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7/7 inquest exposes lack of MI5 accountability

Perhaps the most important finding in the inquest on the 7 July 2005 bombings was the revelation of how MI5, on the evidence of a senior MI5 officer, misled Parliament’s Intelligence and Security Committee (ISC). This is the body that is supposed to exercise scrutiny and oversight of the security services, but what the inquest has exposed is how easily MI5 can fool its supervisory body either by selective feeding of information or even by the use of downright deceptive or misleading material to manipulate the ISC’s judgement. The first lesson of the inquest is how that cosy relationship of insiders needs to be opened up and democratised.

The ISC is appointed by the PM and reports directly to the PM, not to Parliament, and the PM can then choose either to publish the full report or an edited report (without indicating which items may have been edited or deleted) or not to publish the report at all. If supervision of MI5/MI6 is to be real and effective, the ISC should be appointed by Parliament, have access to all relevant documents (other than those which the Information Commissioner judges to be genuinely covered by national security, not to save the embarrassment of the intelligence services), and then report directly to Parliament.

In its two earlier inquiries the ISC was told that MI5 had believed that two of the bombers, Siddique Khan and Shehzad Tanweer, were ‘small-time fraudsters’. The evidence extracted at the inquest shows conclusively that this is untrue – that, crucially, MI5 knew they were in touch with others against whom there was incriminating evidence. Once it became clear that the ISC misunderstood the truth, MI5 did not put them right – deliberately to avoid admitting to a very serious lapse in tracking the bombers prior to July 2005. MI5 were still trying to cover up their blunders even when the inquest started by telling the coroner that there was nothing new to learn.

The other key question at the inquest was whether the evidence showed that the bombings could have been prevented. Within the limits of her remit, the coroner believed not. But rule 43 restricted her observations to how further deaths might be prevented. From her persistent questioning she issued a report that is both revealing and disturbing. But it does not exonerate MI5. That still requires a public inquiry unencumbered by the restriction of inquest rules. The intelligence failures of the last decade – over WMD in Iraq, torture allegations in Iraq and Afghanistan, and the London bombings – have been so profound and with such catastrophic consequences that a thorough, independent, in-depth investigation into MI5 is now long overdue.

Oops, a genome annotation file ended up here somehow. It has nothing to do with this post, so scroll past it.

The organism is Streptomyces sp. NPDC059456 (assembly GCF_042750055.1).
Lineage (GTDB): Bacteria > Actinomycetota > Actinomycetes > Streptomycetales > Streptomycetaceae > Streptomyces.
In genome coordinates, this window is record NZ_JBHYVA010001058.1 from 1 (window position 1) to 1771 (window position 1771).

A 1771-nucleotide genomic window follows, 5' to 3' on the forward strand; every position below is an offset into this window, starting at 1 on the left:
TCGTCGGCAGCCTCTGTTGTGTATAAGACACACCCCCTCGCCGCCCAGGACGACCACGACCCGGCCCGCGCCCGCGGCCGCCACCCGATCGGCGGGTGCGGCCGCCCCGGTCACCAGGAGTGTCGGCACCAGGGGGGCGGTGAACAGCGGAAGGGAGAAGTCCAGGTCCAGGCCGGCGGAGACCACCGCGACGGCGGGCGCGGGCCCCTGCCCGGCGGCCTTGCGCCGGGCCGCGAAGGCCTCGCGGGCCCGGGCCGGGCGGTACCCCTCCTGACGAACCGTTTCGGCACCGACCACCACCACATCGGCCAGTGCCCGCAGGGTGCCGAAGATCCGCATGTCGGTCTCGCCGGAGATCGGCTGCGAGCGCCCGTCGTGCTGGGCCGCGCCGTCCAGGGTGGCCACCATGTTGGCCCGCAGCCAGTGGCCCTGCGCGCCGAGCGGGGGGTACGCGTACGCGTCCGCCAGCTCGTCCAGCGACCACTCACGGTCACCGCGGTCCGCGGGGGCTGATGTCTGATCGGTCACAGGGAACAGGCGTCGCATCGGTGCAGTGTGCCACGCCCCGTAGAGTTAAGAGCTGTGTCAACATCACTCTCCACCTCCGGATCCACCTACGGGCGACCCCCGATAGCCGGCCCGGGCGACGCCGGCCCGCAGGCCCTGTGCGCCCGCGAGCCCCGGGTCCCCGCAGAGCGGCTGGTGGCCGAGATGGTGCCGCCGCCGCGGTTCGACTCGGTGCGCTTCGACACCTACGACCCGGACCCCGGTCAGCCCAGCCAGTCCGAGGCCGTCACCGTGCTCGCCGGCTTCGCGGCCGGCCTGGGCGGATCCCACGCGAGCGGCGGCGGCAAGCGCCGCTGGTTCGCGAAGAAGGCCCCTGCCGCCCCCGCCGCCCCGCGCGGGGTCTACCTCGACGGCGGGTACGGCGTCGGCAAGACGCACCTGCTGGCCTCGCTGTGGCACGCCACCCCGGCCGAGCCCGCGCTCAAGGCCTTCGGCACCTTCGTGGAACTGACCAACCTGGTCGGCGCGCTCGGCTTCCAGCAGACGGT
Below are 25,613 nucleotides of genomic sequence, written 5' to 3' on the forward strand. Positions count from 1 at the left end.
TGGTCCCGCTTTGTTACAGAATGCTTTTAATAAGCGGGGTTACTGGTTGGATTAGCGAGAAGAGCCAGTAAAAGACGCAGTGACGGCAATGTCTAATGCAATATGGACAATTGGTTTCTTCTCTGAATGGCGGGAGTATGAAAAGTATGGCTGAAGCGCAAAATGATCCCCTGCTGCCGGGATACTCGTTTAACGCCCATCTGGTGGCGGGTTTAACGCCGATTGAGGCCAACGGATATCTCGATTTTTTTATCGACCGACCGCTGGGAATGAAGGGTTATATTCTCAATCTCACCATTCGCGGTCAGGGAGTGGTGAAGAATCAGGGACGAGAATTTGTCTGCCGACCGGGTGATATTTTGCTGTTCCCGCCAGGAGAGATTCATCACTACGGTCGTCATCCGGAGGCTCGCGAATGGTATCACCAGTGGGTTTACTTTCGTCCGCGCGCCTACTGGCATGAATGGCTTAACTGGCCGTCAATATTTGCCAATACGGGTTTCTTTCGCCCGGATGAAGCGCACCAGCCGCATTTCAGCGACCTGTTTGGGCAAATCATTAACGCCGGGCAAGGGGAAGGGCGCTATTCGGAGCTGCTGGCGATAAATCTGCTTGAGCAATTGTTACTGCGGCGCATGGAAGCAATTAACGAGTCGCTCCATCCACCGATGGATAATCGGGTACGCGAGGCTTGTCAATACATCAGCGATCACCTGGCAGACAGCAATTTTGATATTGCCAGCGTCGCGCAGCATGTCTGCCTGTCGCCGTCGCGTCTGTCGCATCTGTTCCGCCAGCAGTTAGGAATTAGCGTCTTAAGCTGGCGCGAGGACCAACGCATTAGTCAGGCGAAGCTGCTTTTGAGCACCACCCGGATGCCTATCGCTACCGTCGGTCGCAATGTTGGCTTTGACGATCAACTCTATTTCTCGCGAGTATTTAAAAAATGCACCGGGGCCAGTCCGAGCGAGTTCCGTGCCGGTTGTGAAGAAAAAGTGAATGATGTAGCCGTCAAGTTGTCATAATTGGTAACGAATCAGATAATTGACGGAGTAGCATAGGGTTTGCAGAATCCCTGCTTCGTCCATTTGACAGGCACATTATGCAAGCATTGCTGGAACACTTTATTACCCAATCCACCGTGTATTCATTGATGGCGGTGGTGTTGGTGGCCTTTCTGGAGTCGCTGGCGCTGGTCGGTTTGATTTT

One Comment

  1. Mauro Usai says:

    The matter is of course very critical.
    I suspect that more than a question of accountability, the real problem is a question of conformity.
    Secret services need to be secret. This is plain.
    It is vital that they cannot be perverted to goals which are not within the interest of the Country and its people.
    Their links to the Parliament or to the Government are dangerous too: The Iraq case show the dicotomy between serving political contingent goals and serving the Country.
    The two things are not the same, and the Country can rightly feel betrayed when the Intelligence is bent and used for what some politicians have deemed desirable, but on open scrutiny and democracy wouldn’t have been tenable.
    That is serious betrayal.
    So the question is not that of ex post facto accountability [which may be important but not sufficient]
    The question is that of ensuring that Intelligence acts within the goals chosen by the Country and not by hidden goals established by some politicians in charge.
    The question is that of keeping secret services secret while taking away, barring, those secret goals which are in fact a betrayal of a nation. That is what I called a question of conformity.
    It is paramount in order to remain a democratic Country.
    To you to work out solutions.

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